This project is a NetBeans plugin able to open Gradle based Java projects. The implementation is based on Geertjan Wielenga's plugin. You can open a folder as a project in NetBeans like with any other project and start editing the code without actually generating any other NetBeans project files.
The project is usable with no major limitations. Open a new issue if you believe something needs to be fixed.
- It takes some time before you can actually start edit the code because the Gradle Tooling API will do everything before actually returning models to work on. This is especially painful on the first project open because it will actually download every single dependency before returning (even test dependencies). To improve performance, you should set the installation directory of Gradle. It can be set in the Tools/Options/Miscellaneous/Groovy panel.
- It is not possible to directly open projects without a build.gradle. To open such projects, open its parent project and find the project to be opened in the SubProjects node, then right click/"Open Subproject".
- The character encoding for the source file is not read from the Gradle script but can be set separately in project properties (stored with the settings.gradle in .nb-gradle-properties).
- It is not detected automtically when the project needs to be reloaded. The "Reload Project" action must be executed manually (from the project's popup menu). No automatic detection is done because reloading the project is slow (just like opening it).
- Errors occurring while loading the project is not displayed to the user but only emitted as WARNING level logs.
- Debugging is only possible by manually attaching to the process. To run a project in debug mode a task must be defined to start the project in debug mode and listen on a particular port. Single test run can be started by right clicking the file in the project view but attaching to the process must still be done manually.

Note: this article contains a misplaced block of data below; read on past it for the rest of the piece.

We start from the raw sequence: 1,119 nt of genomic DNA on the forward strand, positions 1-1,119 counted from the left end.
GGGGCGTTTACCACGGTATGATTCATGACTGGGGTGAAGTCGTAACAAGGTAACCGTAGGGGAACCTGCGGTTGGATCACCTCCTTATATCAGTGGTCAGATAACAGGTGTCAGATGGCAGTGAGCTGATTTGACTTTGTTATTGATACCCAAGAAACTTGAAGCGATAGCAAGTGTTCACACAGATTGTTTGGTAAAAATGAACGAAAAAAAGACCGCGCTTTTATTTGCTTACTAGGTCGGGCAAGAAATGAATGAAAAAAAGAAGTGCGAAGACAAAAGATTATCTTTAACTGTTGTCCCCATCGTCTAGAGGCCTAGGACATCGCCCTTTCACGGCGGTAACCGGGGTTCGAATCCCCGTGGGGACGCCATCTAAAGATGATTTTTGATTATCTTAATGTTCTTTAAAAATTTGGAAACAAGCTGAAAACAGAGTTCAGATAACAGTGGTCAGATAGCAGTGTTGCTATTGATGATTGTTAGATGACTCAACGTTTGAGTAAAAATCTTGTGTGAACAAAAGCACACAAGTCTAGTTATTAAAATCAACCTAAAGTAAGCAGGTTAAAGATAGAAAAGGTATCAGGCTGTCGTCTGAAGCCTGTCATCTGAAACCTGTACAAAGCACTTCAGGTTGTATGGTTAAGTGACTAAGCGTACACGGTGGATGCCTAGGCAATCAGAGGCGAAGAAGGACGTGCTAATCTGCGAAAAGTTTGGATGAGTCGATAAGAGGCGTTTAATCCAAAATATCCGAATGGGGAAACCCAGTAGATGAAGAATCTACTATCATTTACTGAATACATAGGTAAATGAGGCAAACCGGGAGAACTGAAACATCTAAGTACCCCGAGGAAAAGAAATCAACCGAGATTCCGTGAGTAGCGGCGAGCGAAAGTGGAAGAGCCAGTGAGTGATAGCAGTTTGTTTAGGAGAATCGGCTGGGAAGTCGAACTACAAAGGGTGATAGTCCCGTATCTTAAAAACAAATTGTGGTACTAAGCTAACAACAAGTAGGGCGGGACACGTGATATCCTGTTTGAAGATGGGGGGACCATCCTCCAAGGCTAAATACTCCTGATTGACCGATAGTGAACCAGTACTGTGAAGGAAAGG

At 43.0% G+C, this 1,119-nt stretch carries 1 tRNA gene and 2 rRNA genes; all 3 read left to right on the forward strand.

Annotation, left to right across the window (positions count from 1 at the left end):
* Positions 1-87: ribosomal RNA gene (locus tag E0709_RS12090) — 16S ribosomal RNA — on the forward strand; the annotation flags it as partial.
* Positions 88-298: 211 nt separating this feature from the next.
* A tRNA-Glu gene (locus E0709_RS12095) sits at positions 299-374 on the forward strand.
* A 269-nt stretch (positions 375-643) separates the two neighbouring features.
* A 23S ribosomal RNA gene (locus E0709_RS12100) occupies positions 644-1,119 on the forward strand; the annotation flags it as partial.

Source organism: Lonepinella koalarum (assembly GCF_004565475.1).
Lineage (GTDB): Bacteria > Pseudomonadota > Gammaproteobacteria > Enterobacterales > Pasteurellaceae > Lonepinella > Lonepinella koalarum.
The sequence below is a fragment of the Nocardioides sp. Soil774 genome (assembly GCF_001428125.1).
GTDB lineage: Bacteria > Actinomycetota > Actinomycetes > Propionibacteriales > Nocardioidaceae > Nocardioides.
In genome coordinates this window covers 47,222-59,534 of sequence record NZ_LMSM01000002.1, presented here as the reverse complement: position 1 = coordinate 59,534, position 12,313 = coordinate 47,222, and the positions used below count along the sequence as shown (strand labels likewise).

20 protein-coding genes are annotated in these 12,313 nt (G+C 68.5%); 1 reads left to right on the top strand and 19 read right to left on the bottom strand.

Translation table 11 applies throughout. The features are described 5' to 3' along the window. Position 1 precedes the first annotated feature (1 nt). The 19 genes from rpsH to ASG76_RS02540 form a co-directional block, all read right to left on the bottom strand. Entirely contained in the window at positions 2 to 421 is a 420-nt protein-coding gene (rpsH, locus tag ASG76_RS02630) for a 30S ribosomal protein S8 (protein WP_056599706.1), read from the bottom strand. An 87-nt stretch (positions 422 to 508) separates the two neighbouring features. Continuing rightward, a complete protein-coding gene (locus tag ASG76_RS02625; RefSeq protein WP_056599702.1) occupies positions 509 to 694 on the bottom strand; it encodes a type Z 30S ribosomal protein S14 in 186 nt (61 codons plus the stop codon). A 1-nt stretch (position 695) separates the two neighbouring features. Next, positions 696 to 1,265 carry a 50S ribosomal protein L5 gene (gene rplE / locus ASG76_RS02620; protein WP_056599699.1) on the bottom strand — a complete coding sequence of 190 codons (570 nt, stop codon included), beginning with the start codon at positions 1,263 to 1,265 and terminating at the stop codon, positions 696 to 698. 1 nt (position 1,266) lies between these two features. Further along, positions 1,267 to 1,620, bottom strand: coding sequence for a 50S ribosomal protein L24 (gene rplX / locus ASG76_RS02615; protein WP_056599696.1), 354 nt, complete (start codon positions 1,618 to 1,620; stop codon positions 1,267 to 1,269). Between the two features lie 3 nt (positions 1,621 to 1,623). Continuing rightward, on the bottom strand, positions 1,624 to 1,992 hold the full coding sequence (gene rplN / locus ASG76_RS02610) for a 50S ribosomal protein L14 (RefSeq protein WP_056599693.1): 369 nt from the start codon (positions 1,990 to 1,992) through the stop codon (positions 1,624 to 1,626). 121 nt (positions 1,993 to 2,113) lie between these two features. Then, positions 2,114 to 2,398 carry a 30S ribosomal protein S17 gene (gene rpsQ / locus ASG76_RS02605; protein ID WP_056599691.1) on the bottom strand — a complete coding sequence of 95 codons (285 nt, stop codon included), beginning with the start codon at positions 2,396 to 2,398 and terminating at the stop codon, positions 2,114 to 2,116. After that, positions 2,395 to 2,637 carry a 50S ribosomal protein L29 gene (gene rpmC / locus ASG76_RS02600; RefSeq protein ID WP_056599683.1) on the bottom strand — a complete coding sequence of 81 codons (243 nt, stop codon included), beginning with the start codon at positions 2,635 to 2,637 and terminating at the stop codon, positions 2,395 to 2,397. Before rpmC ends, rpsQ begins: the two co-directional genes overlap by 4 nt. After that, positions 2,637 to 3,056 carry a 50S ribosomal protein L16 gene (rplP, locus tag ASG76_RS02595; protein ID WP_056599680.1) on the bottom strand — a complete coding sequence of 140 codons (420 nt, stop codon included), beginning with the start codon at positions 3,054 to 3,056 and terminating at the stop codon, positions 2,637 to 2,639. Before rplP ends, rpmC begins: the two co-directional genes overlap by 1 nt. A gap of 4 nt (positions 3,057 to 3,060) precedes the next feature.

- In case a directory for a source set does not exists it will be unavailable in the IDE and you cannot add files to it from the IDE.
- Exclusion of directories from source sets are ignored. I don't see how it is possible in NetBeans (efficiently) because you cannot create your own ClassPath implementation.
- Exclusion of dependencies are ignored. This is probably not too much of an issue, since they will not be ignored when executing gradle tasks and they should not be relevant when editing the code.
- Every dependency is assumed to be a transitive dependency. This is mainly a performance issue (but not much since loading the models by the tooling API takes a lot more time) because tasks are executed by Gradle itself which of course considers these.
- Resource directories are detected based on their name because I could not find any reliable way to do it with the tooling API. So every source directory whose last directory in its path starts with "resource" (not case-sensitive) is considered a resource directory.
- The sourceCompatibility and the targetCompatibility in the build script are ignored but these can be set separately in project properties (stored with the settings.gradle in .nb-gradle-properties).
- Only a single task can be executed (and the built-in tasks, like rebuild). Custom tasks will be needed to make the project really usable. Also global custom tasks like with the Maven plugin would be nice as well. Allowing to execute custom tasks is relatively straightforward to implement.